But other parties do have to resort to elaborate measures. For example, Liberal Russia – the party of Boris Berezovsky’s supporters – not only made special yellow jerseys for delegates at its party congress, reading “Berezovsky team 2003” (only Ivan Rybkin actually wore one), but staged a real spectacle during the congress itself.

Participating in virtual form, from London, Berezovsky described the party as “the only real opposition which the regime is fighting” (quoted in Nezavisimaya Gazeta). Then some people in ski-masks and camouflage got up on the stage, with harsh shouts of: “Nobody move! We’re checking your identity papers!” The audience became alarmed, and party co-chairman Viktor Kurochkin explained: “Ladies and gentlemen, this is only a joke – but as long as the current regime remains in power, something like this could happen for real at any moment!”

As for Boris Berezovsky, after the decision was made in London to grant him political refugee status, he gave interviews to many Russian papers and described in detail his intention to take part in the Russian parliamentary campaign: running for the Duma only via the federal electoral list of his own party. However, there have also been many media reports naming various regions where political refugee Berezovsky is quite likely to become a single-mandate district candidate – from Ivan-Gorod to the Komi-Permiatsk autonomous district.

Berezovsky is promising he will return to Russia if he is elected and gains parliamentary immunity. Meanwhile, he intends to fight the regime from abroad. As he put it in an interview with Novaya Gazeta: “I am not a vindictive person. I have a precise, specific goal: to replace the Putin regime. I am pursuing that goal consistently, explaining all my moves, not hiding anything from anyone.”

That last phrase is rather strongly reminiscent of Karl Marx: “Communists consider it shameful to conceal their views.”

That is not surprising. Novoe Vremya magazine says that Berezovsky, like many of his contemporaries in Russia, has largely remained “a Soviet person in a post-Soviet world.” More precisely, he remains a Russian oligarch with the “intelligentsia syndrome” traditional for Russia.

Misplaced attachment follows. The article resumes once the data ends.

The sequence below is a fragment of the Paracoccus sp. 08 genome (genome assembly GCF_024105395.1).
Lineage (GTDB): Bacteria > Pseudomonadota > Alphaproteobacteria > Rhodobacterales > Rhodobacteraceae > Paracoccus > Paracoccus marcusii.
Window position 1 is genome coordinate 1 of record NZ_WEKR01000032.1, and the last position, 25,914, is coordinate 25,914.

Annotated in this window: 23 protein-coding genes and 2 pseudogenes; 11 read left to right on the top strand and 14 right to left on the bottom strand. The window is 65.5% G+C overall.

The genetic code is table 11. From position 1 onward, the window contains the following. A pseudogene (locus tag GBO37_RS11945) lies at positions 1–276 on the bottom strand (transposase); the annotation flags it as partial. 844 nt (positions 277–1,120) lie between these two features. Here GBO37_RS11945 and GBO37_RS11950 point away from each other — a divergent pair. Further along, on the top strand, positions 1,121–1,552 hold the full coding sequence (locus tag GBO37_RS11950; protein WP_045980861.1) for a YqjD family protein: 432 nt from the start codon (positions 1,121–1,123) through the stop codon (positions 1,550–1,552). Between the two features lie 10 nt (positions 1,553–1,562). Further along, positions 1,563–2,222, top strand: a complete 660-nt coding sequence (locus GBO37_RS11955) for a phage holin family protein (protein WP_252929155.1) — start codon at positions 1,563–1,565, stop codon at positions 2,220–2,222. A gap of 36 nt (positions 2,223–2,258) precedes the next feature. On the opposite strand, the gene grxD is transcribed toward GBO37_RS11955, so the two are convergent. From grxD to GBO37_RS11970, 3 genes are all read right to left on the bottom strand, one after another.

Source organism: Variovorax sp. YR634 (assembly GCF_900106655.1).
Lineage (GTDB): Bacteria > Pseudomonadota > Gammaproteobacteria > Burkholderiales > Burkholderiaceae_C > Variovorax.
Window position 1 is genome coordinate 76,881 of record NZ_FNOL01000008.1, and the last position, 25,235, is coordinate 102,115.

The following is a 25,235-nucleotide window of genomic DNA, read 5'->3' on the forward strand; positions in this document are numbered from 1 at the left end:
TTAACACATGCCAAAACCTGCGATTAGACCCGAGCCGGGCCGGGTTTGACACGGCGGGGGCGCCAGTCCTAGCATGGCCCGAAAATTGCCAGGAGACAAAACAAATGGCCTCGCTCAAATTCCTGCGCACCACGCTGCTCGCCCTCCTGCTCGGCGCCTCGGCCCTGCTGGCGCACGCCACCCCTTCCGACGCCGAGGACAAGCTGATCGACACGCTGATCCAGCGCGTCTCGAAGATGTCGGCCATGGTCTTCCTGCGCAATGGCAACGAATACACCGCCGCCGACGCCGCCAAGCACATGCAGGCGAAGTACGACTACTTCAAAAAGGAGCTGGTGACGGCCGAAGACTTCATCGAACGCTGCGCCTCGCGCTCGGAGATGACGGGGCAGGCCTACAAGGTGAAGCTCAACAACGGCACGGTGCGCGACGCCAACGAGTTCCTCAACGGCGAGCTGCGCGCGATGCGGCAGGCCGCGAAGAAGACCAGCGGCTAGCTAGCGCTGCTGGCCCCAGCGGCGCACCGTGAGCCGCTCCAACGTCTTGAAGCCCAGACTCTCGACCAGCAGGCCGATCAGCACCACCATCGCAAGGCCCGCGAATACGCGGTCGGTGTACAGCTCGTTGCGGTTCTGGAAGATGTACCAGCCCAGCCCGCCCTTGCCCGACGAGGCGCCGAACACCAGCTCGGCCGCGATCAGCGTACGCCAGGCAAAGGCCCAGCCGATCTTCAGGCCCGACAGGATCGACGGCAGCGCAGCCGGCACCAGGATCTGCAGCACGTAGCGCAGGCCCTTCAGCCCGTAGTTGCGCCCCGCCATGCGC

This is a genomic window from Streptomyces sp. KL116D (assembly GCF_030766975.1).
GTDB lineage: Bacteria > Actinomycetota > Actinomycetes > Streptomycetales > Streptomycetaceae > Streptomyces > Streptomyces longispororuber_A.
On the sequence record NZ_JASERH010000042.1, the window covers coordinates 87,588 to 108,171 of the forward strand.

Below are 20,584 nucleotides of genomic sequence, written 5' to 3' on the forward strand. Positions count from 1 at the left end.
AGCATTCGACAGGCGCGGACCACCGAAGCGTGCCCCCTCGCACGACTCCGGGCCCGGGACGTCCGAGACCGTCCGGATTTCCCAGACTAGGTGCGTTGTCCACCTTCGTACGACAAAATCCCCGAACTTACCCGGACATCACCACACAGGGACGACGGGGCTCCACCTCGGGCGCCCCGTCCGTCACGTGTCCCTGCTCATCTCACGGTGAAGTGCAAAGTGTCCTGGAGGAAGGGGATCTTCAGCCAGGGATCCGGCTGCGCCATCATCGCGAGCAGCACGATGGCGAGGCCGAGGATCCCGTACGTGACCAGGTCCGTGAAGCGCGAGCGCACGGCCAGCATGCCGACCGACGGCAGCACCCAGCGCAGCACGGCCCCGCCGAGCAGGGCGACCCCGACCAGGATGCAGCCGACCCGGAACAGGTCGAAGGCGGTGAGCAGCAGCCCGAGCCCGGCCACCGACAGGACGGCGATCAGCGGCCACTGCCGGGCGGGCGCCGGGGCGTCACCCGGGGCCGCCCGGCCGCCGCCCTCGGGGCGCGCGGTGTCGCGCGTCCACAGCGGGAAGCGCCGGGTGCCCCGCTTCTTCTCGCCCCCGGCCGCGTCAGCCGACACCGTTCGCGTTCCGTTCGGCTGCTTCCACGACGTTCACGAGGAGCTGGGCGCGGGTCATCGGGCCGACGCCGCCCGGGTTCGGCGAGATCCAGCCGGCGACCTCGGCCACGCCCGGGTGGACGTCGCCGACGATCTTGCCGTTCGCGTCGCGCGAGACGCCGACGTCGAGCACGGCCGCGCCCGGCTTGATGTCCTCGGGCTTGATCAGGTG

Success in business only interests Berezovsky insofar as it serves to launch his political career. As Denis Dragunsky observes in Novoe Vremya, the post-Soviet personality is characterized by being “vain about status and obsessed with ideology” – and in that sense, Berezovsky is a quintessentially post-Soviet personality: “Pure specimens of this type, like pure specimens of any other type, are extremely rarely seen in nature. But components of this personality type are present throughout the entire Russian business community.”

Predictably, Berezovsky has a very different view of the Russian business community. He commented on the YUKOS affair to Novaya Gazeta: “The Yeltsin years showed that millions of people are prepared to take responsibility for their own lives and the fates of their families – in other words, to be independent. However, it turns out that these people are not prepared to defend their independence. They are prepared to accept it; but when the time comes to fight for it, they have proved incapable of fighting.” All this, says Berezovsky, carries the risk of engendering a totalitarian system.

And the problem does not lie in Vladimir Putin as an individual. Berezovsky says he has no personal feelings about Putin: “And that was actually one of the reasons he and I reached a parting of the ways: he was always taking our relations to the personal level.”

For example, says Berezovsky, whenever he warned Putin that any of his decisions were unconstitutional, he always heard the same reply: “Well, after all, you did ask me to become president.”

And that’s true, Berezovsky notes; though he explains that Putin was not selected as a suitable candidate to succeed Yeltsin “for his decorative qualities” – rather, he was chosen because he promised to continue Yeltsin’s reforms. But he did not keep his promises, and Berezovsky told him openly: “You have changed; I am not being disloyal to you, but I will stand by my beliefs; though you are not being true to your beliefs.” As Berezovsky puts it, relations between him and Putin were like “relations between the blind and the deaf-mute.”

However, some points in Berezovsky’s Novaya Gazeta interview give rise to serious doubts about whether he is truly disinterested with respect to Putin.

In speaking of Putin’s relations with the media, Berezovsky claims that “journalists have not accepted Putin,” primarily due to increased pressure on the media: “Especially compared to the situation under Yeltsin, when people were free to speak their mind.”